The next time I make one, I will take more constructive pictures!
Well I’m getting there – I’m not convinced I will finish this book before Christmas given that I’m off next week, but we will see how I do on Thursday and Friday. I’ll need to tone and pair my spine piece and then attach it – bit nerve wracking…
Anyhow – last week was fairly successful – I did in fact manage to attach my boards, using a method of board slotting, as previously planned. First of all, I had to slice through the edge of the board to create a space for the aerocottong to slot into. This was primarily done with a sharp scalpel and then retraced with a cobblers knife to get the width.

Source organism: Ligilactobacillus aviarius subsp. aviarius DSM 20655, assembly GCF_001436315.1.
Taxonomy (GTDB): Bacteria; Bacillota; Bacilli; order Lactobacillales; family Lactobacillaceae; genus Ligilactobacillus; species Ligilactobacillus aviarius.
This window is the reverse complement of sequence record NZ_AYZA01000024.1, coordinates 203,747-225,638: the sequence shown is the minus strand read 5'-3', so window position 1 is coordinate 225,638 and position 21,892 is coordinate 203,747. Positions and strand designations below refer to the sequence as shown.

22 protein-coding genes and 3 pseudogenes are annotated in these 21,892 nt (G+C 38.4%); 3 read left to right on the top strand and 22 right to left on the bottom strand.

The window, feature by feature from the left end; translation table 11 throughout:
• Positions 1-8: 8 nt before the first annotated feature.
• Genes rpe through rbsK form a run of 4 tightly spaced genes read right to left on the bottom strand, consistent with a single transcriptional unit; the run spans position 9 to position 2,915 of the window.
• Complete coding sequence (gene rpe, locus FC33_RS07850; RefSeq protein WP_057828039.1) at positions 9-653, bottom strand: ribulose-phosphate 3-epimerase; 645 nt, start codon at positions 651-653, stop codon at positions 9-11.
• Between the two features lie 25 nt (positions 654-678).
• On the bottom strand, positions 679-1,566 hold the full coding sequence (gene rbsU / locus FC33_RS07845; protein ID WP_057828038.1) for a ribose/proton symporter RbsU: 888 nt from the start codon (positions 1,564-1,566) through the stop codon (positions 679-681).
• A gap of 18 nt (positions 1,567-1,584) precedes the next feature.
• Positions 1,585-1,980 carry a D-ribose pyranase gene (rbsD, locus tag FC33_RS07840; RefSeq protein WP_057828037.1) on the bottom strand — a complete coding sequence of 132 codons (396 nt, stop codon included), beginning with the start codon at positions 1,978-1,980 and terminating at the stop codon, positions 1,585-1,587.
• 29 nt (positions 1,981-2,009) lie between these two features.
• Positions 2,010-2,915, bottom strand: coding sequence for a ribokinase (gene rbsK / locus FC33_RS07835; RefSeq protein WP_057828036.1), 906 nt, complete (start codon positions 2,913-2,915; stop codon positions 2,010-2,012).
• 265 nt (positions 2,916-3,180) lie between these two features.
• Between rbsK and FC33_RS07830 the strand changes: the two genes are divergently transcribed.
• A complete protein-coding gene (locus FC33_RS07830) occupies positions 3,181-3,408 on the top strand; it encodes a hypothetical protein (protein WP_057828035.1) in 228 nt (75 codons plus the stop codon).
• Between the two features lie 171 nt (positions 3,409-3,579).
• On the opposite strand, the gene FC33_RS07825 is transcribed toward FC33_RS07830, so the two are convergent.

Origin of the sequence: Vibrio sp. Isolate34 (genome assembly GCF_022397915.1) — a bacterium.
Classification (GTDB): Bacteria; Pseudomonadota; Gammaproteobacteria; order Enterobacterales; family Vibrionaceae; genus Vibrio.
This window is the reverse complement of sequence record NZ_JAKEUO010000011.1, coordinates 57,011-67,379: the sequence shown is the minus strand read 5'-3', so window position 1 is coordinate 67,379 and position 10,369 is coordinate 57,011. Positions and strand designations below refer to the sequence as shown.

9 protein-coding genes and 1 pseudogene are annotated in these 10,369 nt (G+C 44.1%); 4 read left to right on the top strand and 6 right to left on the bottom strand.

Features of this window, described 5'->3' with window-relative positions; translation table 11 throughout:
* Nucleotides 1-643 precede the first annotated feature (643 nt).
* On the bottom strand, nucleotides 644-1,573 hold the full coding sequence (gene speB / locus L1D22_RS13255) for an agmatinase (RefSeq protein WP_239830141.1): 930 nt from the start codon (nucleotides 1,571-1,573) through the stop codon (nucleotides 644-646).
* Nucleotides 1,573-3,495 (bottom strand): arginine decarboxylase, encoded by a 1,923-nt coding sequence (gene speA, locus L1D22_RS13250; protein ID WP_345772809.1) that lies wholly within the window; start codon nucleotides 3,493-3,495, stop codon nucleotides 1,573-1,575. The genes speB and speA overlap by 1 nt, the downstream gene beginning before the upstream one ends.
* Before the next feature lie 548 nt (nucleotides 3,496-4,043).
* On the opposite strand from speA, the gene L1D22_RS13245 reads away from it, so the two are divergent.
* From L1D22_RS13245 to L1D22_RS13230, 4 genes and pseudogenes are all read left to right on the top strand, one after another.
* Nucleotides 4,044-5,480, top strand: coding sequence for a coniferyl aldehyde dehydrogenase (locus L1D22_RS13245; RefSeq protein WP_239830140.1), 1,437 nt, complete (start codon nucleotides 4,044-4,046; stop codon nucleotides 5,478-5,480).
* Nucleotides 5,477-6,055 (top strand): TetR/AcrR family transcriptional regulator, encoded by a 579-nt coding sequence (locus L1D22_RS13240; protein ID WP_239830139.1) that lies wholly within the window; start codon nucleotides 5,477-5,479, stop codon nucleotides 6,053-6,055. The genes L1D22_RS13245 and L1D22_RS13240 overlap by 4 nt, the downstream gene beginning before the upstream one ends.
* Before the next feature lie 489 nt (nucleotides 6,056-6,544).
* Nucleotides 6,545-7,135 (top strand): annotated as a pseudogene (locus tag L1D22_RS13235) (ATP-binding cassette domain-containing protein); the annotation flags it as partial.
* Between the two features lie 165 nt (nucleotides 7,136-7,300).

Once the board was slotted, the aerocotton on the spine was pasted out and pushed into the hole. Both this and the board slotting create a thicker board edge than would have previously been present, hence it is important to put the book in the press to set well and to the correct thickness. It is primarily nipped for about five minutes, checked for movement, and then left for much longer. I was able to leave mine in the press overnight as I completed it at the end of the day.
The following day gave me two well attached boards, which was a happy moment! Next I moved onto lifting the edge of the boards in preparations of the leather reback. This was done by first lining the leather with Tengujo 5gsm and Cellugel, to adhere it and prevent the leather darkening. This tissue prevents any loss of friable leather pieces that may have been dislodged during the lifting.